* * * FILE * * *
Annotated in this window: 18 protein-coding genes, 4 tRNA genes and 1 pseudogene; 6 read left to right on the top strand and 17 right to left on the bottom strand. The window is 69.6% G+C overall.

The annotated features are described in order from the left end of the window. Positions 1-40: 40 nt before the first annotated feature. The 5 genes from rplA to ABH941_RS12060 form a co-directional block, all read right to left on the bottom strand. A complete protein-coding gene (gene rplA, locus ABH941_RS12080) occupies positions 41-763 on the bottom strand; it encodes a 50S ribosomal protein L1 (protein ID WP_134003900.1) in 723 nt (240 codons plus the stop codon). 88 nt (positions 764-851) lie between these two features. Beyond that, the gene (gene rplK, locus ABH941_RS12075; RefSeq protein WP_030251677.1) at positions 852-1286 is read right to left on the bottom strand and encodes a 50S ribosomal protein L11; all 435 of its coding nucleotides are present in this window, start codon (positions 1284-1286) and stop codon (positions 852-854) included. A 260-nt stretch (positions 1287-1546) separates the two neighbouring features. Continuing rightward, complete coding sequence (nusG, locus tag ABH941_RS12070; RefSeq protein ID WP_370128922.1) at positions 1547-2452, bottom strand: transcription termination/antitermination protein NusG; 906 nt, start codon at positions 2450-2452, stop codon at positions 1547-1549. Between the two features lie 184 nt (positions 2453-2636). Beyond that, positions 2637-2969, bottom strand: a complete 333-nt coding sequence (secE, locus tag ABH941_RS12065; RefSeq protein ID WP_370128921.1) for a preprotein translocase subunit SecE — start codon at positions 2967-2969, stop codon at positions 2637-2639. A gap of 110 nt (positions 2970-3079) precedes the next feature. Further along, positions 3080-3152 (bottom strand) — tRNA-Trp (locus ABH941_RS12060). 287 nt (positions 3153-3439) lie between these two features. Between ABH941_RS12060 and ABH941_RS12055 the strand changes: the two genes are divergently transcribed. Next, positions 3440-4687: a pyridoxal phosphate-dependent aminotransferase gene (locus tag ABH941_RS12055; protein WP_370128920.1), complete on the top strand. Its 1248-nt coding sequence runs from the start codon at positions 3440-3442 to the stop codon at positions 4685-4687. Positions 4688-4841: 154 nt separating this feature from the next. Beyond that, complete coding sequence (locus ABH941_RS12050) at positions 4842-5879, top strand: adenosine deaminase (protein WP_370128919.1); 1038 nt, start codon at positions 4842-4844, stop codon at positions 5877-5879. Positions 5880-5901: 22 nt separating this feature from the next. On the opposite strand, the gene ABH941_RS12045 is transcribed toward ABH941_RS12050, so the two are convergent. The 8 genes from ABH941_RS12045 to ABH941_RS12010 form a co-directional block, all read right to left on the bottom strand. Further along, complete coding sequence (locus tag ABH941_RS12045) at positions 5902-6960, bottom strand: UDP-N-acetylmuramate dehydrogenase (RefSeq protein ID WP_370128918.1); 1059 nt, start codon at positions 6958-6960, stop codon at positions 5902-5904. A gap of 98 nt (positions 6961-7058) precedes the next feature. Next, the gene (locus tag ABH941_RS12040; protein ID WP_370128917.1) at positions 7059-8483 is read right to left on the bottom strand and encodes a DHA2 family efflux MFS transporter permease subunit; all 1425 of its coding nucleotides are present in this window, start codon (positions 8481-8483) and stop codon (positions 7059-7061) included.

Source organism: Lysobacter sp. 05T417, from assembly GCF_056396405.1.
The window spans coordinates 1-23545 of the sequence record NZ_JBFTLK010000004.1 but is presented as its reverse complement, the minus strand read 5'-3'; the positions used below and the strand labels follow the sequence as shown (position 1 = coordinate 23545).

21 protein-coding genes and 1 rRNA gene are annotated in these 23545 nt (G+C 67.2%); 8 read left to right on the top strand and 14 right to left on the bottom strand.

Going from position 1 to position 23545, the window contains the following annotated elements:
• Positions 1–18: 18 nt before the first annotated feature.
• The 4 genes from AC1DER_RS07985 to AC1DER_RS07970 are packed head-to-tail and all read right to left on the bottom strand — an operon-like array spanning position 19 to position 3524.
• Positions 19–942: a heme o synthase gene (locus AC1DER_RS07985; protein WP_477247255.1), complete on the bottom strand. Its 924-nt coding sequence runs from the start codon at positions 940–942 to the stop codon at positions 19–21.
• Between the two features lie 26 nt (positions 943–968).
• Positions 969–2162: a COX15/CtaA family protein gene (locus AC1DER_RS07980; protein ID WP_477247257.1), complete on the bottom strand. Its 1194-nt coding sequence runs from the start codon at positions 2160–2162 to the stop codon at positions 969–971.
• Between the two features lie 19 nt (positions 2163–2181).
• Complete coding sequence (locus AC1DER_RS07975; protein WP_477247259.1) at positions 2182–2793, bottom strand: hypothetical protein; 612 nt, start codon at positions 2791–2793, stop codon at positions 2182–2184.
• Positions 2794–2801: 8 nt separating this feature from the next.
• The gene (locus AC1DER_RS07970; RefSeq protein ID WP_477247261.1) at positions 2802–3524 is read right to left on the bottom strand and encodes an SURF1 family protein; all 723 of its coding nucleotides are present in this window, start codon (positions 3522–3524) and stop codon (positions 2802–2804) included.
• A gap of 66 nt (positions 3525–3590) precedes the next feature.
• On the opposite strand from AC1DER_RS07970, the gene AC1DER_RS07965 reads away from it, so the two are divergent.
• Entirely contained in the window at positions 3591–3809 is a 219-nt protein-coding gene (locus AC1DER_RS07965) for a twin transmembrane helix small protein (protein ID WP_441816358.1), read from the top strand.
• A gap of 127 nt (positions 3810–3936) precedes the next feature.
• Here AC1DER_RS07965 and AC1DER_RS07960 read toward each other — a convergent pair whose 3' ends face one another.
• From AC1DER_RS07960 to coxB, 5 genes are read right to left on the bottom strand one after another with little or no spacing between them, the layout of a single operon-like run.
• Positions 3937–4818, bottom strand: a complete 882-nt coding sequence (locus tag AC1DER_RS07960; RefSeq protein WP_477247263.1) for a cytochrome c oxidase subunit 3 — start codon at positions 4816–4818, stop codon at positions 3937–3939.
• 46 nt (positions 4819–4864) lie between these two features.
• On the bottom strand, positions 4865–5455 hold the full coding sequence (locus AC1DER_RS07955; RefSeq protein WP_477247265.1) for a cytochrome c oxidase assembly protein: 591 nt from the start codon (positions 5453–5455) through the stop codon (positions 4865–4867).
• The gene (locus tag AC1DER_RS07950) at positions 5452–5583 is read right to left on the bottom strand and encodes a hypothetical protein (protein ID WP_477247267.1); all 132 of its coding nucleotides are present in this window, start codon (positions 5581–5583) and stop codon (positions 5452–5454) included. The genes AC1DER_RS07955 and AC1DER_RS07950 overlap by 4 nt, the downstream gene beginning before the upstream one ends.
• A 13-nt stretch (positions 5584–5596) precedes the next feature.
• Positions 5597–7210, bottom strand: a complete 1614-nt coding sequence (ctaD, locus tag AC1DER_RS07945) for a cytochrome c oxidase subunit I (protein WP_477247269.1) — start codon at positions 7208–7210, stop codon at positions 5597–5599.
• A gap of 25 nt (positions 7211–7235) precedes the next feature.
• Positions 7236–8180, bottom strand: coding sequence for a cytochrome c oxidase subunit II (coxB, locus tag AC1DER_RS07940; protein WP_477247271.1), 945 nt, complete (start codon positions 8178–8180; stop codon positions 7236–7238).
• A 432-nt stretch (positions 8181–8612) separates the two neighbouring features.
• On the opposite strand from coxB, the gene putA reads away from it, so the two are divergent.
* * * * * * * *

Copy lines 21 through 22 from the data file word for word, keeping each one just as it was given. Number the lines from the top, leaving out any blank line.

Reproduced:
• From AC1DER_RS07960 to coxB, 5 genes are read right to left on the bottom strand one after another with little or no spacing between them, the layout of a single operon-like run.
• Positions 3937–4818, bottom strand: a complete 882-nt coding sequence (locus tag AC1DER_RS07960; RefSeq protein WP_477247263.1) for a cytochrome c oxidase subunit 3 — start codon at positions 4816–4818, stop codon at positions 3937–3939.